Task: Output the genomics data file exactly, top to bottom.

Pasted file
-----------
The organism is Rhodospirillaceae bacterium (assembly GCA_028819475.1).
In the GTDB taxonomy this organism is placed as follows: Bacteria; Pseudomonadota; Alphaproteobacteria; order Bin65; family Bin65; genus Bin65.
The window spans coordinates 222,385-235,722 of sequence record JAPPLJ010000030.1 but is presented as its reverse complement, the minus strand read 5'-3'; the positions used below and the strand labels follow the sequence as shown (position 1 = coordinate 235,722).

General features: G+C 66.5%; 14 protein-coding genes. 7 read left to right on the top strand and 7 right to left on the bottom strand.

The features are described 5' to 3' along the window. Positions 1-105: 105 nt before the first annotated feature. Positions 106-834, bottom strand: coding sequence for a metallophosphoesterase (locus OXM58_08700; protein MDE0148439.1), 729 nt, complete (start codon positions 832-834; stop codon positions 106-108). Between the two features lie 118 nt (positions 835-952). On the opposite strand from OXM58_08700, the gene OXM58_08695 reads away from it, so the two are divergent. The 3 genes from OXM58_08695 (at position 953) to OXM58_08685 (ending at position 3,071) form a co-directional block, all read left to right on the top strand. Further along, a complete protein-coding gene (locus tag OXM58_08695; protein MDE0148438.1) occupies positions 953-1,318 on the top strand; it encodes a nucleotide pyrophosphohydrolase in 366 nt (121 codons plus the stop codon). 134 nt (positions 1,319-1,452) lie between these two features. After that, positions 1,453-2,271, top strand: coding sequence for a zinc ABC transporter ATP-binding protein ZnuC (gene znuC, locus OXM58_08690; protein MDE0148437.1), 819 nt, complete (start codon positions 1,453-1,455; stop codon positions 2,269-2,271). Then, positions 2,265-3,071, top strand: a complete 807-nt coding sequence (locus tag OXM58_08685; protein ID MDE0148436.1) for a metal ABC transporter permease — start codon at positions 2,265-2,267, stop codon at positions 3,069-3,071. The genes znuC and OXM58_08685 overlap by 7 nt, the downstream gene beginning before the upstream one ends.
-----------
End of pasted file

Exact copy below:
The organism is Rhodospirillaceae bacterium (assembly GCA_028819475.1).
In the GTDB taxonomy this organism is placed as follows: Bacteria; Pseudomonadota; Alphaproteobacteria; order Bin65; family Bin65; genus Bin65.
The window spans coordinates 222,385-235,722 of sequence record JAPPLJ010000030.1 but is presented as its reverse complement, the minus strand read 5'-3'; the positions used below and the strand labels follow the sequence as shown (position 1 = coordinate 235,722).

General features: G+C 66.5%; 14 protein-coding genes. 7 read left to right on the top strand and 7 right to left on the bottom strand.

The features are described 5' to 3' along the window. Positions 1-105: 105 nt before the first annotated feature. Positions 106-834, bottom strand: coding sequence for a metallophosphoesterase (locus OXM58_08700; protein MDE0148439.1), 729 nt, complete (start codon positions 832-834; stop codon positions 106-108). Between the two features lie 118 nt (positions 835-952). On the opposite strand from OXM58_08700, the gene OXM58_08695 reads away from it, so the two are divergent. The 3 genes from OXM58_08695 (at position 953) to OXM58_08685 (ending at position 3,071) form a co-directional block, all read left to right on the top strand. Further along, a complete protein-coding gene (locus tag OXM58_08695; protein MDE0148438.1) occupies positions 953-1,318 on the top strand; it encodes a nucleotide pyrophosphohydrolase in 366 nt (121 codons plus the stop codon). 134 nt (positions 1,319-1,452) lie between these two features. After that, positions 1,453-2,271, top strand: coding sequence for a zinc ABC transporter ATP-binding protein ZnuC (gene znuC, locus OXM58_08690; protein MDE0148437.1), 819 nt, complete (start codon positions 1,453-1,455; stop codon positions 2,269-2,271). Then, positions 2,265-3,071, top strand: a complete 807-nt coding sequence (locus tag OXM58_08685; protein ID MDE0148436.1) for a metal ABC transporter permease — start codon at positions 2,265-2,267, stop codon at positions 3,069-3,071. The genes znuC and OXM58_08685 overlap by 7 nt, the downstream gene beginning before the upstream one ends.